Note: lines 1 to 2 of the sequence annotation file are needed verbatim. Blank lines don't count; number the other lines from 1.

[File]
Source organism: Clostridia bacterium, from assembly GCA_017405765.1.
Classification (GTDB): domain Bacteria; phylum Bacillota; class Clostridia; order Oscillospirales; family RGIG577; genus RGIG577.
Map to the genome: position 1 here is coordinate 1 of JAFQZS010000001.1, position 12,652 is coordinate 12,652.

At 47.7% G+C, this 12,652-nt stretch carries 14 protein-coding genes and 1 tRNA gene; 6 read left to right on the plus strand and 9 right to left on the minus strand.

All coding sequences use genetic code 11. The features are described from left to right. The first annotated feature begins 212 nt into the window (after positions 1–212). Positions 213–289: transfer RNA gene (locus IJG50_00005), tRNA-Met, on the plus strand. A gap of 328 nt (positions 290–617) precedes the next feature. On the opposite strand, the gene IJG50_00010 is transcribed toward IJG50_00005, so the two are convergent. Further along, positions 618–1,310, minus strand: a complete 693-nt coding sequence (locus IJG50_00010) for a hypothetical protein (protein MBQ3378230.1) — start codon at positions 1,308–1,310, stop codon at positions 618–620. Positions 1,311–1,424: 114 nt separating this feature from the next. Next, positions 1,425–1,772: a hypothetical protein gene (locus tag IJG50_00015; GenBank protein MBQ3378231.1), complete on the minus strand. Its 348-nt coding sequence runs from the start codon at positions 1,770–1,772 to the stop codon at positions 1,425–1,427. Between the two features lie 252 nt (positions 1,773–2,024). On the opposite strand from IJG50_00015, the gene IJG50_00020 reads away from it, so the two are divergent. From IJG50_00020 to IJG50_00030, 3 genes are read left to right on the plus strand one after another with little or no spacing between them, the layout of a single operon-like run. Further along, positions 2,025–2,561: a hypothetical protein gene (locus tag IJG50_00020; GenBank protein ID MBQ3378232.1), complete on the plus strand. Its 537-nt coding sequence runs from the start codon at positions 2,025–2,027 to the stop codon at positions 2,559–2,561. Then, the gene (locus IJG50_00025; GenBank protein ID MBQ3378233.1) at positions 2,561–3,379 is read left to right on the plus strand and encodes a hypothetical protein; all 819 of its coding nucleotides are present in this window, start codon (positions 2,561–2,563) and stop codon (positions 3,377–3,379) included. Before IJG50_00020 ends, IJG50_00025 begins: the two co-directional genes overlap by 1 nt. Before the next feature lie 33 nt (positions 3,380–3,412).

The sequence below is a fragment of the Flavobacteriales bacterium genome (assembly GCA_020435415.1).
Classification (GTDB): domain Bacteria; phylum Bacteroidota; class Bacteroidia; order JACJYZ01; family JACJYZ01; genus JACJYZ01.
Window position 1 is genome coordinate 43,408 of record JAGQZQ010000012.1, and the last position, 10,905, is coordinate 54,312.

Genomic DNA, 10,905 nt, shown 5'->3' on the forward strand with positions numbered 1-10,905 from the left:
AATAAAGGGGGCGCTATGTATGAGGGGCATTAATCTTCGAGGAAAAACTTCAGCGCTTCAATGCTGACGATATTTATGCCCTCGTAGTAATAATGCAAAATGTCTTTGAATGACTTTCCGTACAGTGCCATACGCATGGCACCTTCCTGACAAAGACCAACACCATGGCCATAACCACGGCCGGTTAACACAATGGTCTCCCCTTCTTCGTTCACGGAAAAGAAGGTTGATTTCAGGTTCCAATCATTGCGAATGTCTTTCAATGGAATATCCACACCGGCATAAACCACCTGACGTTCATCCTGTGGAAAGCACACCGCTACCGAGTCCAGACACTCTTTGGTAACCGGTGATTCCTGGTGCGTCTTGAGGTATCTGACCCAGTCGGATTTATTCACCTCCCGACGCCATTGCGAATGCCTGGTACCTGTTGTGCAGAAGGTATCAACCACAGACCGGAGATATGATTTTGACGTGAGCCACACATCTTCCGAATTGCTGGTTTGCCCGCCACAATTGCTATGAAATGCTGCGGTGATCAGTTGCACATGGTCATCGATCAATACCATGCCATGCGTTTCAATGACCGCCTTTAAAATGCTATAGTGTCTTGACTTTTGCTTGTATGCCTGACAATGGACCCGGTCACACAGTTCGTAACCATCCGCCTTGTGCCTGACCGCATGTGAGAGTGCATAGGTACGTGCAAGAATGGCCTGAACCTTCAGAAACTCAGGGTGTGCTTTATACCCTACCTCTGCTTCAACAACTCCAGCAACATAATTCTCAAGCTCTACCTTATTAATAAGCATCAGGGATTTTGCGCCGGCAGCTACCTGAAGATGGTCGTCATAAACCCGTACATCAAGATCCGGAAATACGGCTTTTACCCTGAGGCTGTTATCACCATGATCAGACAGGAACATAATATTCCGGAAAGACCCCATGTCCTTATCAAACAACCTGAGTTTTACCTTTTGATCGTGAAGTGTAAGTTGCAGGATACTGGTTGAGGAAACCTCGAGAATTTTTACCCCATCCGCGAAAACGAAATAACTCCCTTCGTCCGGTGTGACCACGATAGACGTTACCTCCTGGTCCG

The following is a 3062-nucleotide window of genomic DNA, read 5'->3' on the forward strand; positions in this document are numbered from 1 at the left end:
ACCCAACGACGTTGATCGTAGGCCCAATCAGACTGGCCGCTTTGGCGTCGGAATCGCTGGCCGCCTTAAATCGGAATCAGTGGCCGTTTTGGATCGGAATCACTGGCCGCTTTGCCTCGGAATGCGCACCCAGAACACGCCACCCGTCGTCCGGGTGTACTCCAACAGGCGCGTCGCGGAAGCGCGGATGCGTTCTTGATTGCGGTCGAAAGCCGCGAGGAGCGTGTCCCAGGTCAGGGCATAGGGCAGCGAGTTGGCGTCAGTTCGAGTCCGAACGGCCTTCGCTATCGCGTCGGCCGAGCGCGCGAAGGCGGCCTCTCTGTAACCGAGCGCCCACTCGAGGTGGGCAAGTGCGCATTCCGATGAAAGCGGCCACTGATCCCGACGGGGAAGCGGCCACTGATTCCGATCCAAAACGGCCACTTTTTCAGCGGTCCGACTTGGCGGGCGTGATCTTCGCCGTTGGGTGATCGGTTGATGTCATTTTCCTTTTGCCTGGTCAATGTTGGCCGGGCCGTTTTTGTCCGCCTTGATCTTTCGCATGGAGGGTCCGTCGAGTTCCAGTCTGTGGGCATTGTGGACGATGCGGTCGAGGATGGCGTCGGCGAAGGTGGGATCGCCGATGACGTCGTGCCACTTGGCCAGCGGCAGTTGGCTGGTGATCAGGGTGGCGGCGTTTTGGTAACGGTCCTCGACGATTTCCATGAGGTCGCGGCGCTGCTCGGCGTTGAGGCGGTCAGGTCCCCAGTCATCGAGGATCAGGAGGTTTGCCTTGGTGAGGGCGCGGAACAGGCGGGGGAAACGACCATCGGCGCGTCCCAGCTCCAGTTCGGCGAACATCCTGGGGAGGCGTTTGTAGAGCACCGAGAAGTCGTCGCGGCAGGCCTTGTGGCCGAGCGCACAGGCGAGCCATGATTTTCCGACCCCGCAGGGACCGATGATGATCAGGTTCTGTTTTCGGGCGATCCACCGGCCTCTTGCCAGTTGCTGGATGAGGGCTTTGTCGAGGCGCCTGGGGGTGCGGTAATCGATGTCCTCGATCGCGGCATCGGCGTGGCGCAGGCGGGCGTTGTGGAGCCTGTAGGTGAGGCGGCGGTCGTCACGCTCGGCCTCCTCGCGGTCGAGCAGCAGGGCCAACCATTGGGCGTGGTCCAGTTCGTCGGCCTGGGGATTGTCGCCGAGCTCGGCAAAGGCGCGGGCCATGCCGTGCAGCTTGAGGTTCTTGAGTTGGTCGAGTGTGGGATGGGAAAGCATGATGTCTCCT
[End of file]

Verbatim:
Source organism: Clostridia bacterium, from assembly GCA_017405765.1.
Classification (GTDB): domain Bacteria; phylum Bacillota; class Clostridia; order Oscillospirales; family RGIG577; genus RGIG577.